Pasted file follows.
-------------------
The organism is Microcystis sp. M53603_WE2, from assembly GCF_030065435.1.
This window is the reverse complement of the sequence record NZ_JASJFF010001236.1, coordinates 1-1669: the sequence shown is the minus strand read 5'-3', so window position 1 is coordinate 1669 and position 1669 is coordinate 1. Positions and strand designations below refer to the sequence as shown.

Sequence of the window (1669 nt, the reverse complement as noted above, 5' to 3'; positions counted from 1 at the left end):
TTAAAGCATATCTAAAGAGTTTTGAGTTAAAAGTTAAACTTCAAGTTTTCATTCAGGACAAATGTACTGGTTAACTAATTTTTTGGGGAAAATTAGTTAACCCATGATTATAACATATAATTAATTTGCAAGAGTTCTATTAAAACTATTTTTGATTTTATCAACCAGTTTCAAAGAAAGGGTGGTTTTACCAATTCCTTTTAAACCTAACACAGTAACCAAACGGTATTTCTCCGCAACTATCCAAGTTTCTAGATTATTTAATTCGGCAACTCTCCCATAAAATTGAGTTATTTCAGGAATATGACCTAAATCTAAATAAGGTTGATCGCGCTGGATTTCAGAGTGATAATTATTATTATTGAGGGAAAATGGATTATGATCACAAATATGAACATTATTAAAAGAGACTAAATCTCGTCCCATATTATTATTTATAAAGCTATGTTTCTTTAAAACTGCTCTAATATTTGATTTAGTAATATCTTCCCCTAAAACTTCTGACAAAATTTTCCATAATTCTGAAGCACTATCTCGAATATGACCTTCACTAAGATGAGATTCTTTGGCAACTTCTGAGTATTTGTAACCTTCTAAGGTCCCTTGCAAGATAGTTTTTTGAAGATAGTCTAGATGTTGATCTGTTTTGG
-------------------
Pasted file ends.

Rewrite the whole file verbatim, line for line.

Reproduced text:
The organism is Microcystis sp. M53603_WE2, from assembly GCF_030065435.1.
This window is the reverse complement of the sequence record NZ_JASJFF010001236.1, coordinates 1-1669: the sequence shown is the minus strand read 5'-3', so window position 1 is coordinate 1669 and position 1669 is coordinate 1. Positions and strand designations below refer to the sequence as shown.

Sequence of the window (1669 nt, the reverse complement as noted above, 5' to 3'; positions counted from 1 at the left end):
TTAAAGCATATCTAAAGAGTTTTGAGTTAAAAGTTAAACTTCAAGTTTTCATTCAGGACAAATGTACTGGTTAACTAATTTTTTGGGGAAAATTAGTTAACCCATGATTATAACATATAATTAATTTGCAAGAGTTCTATTAAAACTATTTTTGATTTTATCAACCAGTTTCAAAGAAAGGGTGGTTTTACCAATTCCTTTTAAACCTAACACAGTAACCAAACGGTATTTCTCCGCAACTATCCAAGTTTCTAGATTATTTAATTCGGCAACTCTCCCATAAAATTGAGTTATTTCAGGAATATGACCTAAATCTAAATAAGGTTGATCGCGCTGGATTTCAGAGTGATAATTATTATTATTGAGGGAAAATGGATTATGATCACAAATATGAACATTATTAAAAGAGACTAAATCTCGTCCCATATTATTATTTATAAAGCTATGTTTCTTTAAAACTGCTCTAATATTTGATTTAGTAATATCTTCCCCTAAAACTTCTGACAAAATTTTCCATAATTCTGAAGCACTATCTCGAATATGACCTTCACTAAGATGAGATTCTTTGGCAACTTCTGAGTATTTGTAACCTTCTAAGGTCCCTTGCAAGATAGTTTTTTGAAGATAGTCTAGATGTTGATCTGTTTTGG